I'm reading the paper "Higher Hida and Coleman theories on the modular curve" by G.Boxer and V.Pilloni. But I'm confused with the different views towards Hecke operators.

$N$ is an integer and $p$ is a prime such that $(p,N)=1$. Let $X\rightarrow \mathrm{Spec} \mathbb{Z}_p$ be the compactified modular of level $\Gamma_1(N)$ defined by P.Deligne and M.Rapoport. And let $X_0(p)$ be the modular curve of level $\Gamma_1(N)\cap \Gamma_0(p)$. We have two projections:

$$ p_1\colon X_0(p)\rightarrow X,~(E,H)\mapsto E $$


$$ p_2\colon X_0(p)\rightarrow X,~(E,H)\mapsto E/H, $$ where $H\subset E[p]$ is a subgroup of order $p$.

I have two problems:

  1. Why are those two maps finite flat? It's quite easy to check for $p_1$. But I have no ideas with $p_2$.
  2. Let $\omega$ be the sheaf of invariant diffrential. What is the map $p_2^{\ast} \omega^k\rightarrow p_1^{\ast} \omega^k$ and how it relates to Hecke operators?
  • 1
    $\begingroup$ I don't know if this is the best way to prove this, but there is an automorphism of $X_0(p)$ that exchanges $p_1$ and $p_2$ by sending $(E, H)$ to $(E/H, E[p]/H)$, so if one is finite flat then the other is. To check this is an automorphism you just need to check that its composition with itself is the identity. $\endgroup$
    – Will Sawin
    May 23, 2023 at 9:57
  • $\begingroup$ @WillSawin That's right. But I guess the composition is actually the diamond operator $\langle p \rangle$. $\endgroup$ May 23, 2023 at 12:57
  • $\begingroup$ Of course, yes. $\endgroup$
    – Will Sawin
    May 23, 2023 at 16:07

1 Answer 1


The first half of the question has been answered in the comments, so let me address the second half of the question.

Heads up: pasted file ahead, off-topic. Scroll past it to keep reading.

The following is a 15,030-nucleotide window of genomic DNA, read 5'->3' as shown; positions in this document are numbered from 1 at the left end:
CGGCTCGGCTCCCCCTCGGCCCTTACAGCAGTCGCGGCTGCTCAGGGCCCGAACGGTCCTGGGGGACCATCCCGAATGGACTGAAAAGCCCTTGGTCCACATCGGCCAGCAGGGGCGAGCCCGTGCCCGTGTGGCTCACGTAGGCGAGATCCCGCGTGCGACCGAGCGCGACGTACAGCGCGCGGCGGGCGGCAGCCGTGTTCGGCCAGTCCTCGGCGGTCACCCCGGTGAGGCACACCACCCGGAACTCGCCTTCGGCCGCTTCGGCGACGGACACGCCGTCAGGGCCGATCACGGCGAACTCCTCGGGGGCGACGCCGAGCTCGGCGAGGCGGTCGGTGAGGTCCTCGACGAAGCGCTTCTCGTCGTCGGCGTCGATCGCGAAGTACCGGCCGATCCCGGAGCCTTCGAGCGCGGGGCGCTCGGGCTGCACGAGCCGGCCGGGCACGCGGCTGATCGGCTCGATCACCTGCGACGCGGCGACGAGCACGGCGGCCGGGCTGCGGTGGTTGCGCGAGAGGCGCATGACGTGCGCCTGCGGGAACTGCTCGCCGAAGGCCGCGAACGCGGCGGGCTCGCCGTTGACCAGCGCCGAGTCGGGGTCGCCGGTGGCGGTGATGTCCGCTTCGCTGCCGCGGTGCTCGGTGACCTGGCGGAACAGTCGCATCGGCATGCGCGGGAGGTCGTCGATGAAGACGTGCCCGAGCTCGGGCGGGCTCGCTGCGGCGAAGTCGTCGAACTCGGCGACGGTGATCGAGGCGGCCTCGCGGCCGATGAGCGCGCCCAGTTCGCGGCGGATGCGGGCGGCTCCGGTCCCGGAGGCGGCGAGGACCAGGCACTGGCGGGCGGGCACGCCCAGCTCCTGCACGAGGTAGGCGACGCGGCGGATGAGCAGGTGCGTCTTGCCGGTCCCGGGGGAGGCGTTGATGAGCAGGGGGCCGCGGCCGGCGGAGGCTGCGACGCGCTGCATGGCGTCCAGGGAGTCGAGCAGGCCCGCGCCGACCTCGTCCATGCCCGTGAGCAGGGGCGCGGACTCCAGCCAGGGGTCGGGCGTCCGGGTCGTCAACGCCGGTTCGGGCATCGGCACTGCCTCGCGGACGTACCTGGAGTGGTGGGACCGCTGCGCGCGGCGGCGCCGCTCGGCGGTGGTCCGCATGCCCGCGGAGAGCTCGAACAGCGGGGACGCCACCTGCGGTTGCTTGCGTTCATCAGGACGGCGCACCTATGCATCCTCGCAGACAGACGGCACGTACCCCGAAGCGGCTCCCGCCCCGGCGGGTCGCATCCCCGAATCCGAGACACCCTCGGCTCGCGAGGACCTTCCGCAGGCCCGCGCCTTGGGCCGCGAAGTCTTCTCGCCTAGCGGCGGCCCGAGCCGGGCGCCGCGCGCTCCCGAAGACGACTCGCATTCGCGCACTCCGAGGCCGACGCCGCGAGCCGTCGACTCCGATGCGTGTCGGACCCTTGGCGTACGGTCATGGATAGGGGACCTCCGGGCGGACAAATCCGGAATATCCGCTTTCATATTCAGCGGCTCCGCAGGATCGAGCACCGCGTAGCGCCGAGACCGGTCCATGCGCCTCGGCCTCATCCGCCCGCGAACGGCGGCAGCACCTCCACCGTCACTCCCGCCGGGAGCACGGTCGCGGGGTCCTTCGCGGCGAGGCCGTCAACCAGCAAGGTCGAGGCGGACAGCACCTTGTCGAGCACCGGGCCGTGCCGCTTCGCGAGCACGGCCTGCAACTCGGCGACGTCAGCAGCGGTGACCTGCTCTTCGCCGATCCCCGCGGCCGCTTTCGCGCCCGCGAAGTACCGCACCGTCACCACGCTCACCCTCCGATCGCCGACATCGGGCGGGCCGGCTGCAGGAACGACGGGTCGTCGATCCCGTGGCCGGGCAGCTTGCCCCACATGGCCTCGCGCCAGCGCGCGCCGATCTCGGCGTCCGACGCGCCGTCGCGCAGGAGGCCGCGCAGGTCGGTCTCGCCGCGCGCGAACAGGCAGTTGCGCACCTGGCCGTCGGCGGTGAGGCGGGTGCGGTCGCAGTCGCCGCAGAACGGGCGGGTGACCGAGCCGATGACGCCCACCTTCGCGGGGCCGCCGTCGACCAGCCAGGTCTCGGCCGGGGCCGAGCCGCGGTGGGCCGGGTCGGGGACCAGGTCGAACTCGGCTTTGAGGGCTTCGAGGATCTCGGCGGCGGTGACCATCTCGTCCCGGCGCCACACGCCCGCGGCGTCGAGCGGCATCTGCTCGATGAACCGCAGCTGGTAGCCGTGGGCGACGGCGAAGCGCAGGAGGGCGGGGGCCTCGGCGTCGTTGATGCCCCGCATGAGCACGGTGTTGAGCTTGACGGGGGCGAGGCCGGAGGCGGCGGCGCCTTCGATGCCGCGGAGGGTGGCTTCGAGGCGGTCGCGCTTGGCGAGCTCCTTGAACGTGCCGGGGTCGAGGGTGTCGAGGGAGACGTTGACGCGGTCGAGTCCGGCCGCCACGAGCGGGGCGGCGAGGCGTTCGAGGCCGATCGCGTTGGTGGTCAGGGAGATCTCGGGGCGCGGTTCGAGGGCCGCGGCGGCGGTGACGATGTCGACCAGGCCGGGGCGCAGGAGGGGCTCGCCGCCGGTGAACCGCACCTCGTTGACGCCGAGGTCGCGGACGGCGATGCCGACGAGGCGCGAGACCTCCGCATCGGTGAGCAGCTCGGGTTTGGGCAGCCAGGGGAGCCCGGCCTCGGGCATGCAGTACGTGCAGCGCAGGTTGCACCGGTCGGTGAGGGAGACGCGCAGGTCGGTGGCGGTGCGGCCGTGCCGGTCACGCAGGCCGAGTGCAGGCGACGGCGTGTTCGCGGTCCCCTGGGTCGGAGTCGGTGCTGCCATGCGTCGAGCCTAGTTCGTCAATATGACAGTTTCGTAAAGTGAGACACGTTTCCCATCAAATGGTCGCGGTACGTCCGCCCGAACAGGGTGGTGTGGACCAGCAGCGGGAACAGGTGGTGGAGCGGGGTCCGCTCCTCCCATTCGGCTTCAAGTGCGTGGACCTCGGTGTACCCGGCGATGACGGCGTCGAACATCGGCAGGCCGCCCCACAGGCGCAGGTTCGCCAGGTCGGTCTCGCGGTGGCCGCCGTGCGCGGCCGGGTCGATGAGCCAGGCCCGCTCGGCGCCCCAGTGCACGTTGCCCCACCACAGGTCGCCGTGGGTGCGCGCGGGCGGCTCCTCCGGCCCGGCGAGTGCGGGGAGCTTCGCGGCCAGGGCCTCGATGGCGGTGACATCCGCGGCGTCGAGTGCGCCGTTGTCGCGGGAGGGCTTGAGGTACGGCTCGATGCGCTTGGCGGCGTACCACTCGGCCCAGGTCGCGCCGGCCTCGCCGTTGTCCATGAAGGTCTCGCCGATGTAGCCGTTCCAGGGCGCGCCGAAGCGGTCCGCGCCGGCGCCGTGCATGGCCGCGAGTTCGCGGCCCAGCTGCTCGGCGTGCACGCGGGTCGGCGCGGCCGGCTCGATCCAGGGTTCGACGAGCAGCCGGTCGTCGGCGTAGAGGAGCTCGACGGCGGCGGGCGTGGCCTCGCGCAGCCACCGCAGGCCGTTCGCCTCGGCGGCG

We want to define Hecke operators on the complex $R\Gamma(X, \omega^k)$, because this is the complex whose $H^0$ is modular forms for $k \ge 1$ (and whose $H^1$ is dual to cusp forms for $k \le 1$).

The definition of $T_p$ is going to be, essentially, the composite $$R\Gamma(X, \omega^k) \xrightarrow{(p_2)^*} R\Gamma(X_0(p), p_2^* \omega^k) \xrightarrow{???} R\Gamma(X_0(p), p_1^* \omega^k) \xrightarrow{(p_1)_*} R\Gamma(X, \omega^k).$$ (Some of these $*$-s should be $!$-s, I don't remember exactly which but the paper will tell you.) The middle arrow $???$ needs to be there: you can't just compose $(p_1)_*$ and $(p_2)^*$, the composition doesn't make sense. So this is why we want to make a map between $p_2^* \omega^k$ and $p_1^* \omega^k$.

As for how we get a map: there is a canonical isogeny $p_1^* E \to p_2^* E$, because this is what $X_0(p)$ parameterises; so we get a "naive $T_p$" by setting $???$ to be the pullback of differential forms along this isogeny (or the pushforward along the dual isogeny, if you prefer). The subtle thing is normalising this by the "correct" power of $p$, so that the resulting correspondence is defined integrally and its ordinary part is not trivially 0.

  • $\begingroup$ How to understand $X_0(p)$ parametrises $p_1^{\ast}E \rightarrow p_2^{\ast}E $? I know $X_0(p)$ classifies triples $(E,H,P)$. $\endgroup$ May 24, 2023 at 2:31
  • $\begingroup$ Read Katz–Mazur. $\endgroup$ May 24, 2023 at 3:39

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